The original home of Brooklyn’s famous blackout cake was Ebinger Baking Company at Flatbush Avenue and Cortelyou Road, which opened in 1898, spawned several outposts and closed in 1972. Though the original recipe has been lost to history, the legendary dark chocolate layer cake with chocolate pudding inside and slathered on the outside, finished with chocolate crumbs has become a hit the world over, with variations available far and wide.
But how to determine which blackout cakes are worth the trip (aside from The Chocolate Room, where you can buy the below cake)? Everyone has an opinion, so we’ve compiled a list of some of the stand-outs.
Naturally, Brooklyn should be the first stop on your blackout cake tour. South Slope’s Ladybird Bakery is a tried-and-true, family-owned favorite among many die-hard fans. Fellow neighborhood stalwart Leske’s Bakery in Bay Ridge, which is also known for its black-and-white cookies and kringles, is as well.
Also in Bay Ridge is the Little Cupcake Bakeshop on Third Avenue. Their best-seller—a three-layer milk and dark chocolate version with chocolate ganache frosting and blackout cake crust—can be enjoyed in a charming space within sight of the Verrazano Bridge.
For post-game dessert cravings, Doughnut Plant on Flatbush Avenue, just south of Barclays Center, carries Brooklyn blackout cake doughnuts. And in north Brooklyn, the team behind Greenpoint-based Ovenly have crafted a version that deviates from the original by featuring black cocoa powder and stout beer.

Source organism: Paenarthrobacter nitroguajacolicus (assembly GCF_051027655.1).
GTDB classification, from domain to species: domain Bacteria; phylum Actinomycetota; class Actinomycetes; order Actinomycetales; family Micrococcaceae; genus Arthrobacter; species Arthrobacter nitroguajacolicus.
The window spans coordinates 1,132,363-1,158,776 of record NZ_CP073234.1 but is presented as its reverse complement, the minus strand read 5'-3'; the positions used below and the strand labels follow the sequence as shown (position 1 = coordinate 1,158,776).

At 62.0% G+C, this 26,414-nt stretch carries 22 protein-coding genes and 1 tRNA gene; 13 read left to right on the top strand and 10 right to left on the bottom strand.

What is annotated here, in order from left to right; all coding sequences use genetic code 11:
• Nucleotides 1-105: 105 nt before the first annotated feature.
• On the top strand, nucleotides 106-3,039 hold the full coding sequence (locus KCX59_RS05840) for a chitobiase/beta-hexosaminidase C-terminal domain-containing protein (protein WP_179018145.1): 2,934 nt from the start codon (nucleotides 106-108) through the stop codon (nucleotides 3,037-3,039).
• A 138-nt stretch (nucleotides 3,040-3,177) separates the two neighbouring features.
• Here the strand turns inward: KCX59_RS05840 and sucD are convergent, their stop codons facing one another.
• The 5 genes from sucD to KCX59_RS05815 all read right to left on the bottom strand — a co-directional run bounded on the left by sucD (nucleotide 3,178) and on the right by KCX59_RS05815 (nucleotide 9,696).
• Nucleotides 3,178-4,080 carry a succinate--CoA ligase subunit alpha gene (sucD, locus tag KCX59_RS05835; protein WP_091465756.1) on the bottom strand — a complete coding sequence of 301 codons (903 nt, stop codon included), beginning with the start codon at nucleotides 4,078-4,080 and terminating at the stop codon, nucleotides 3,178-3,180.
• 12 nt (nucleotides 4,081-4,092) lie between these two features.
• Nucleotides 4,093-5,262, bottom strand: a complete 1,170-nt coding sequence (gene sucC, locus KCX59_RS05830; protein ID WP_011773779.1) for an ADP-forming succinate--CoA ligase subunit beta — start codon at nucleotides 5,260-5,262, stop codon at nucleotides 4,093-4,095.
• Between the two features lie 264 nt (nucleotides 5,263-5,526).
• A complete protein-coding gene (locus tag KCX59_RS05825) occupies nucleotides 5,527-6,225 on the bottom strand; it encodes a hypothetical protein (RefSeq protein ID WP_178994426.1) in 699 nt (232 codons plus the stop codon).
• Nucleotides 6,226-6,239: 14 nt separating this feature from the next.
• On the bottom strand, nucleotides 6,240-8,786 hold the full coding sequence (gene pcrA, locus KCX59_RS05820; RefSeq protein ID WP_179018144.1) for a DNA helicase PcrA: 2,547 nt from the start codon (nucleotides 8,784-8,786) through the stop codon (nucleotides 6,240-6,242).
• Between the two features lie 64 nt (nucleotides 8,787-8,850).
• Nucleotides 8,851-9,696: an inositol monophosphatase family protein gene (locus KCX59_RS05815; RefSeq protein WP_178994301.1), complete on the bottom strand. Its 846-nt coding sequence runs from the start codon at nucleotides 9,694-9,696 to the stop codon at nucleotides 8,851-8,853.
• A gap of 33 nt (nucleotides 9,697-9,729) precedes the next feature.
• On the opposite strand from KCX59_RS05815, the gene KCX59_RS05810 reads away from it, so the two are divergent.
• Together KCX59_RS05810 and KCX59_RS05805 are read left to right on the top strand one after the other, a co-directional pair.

Old-school charm can also be found at Caputo’s Bake Shop in Carroll Gardens. It’s only a short walk from Boerum Hill spot Mia’s Brooklyn, where the cake can be taken to go or enjoyed on their patio paired with a drink from their coffee bar.
Other bakeries worth checking out include Tasty Pastry Shoppe and Grandma’s Bakery on 13th Avenue in Bensonhurst and Brooklyn veteran Villabate Alba on 18th Avenue. And if you can’t make it out in person, Williamsburg’s Brooklyn Cupcake will ship a package of six jars anywhere in the United States!
Despite the name, numerous Manhattan bakeries also carry the sweet treat. Famed grocer Zabar’s carries kosher versions crafted by Rockland County bakery Carousel Cakes that are available both in-store and online.
In Chelsea, Empire Cake represents with blackout cakes available both as full cakes and cupcakes, and the Nolita outpost of the popular Little Cupcake Bakeshop never disappoints. Also bringing a taste of Brooklyn into the city is Ovenly, whose black-cocoa-and-beer slices can be eaten individually at the Urbanspace Vanderbilt Market in Midtown, right by Grand Central Station.
With so many options available, there’s only one way to determine which is your favorite: Try them all!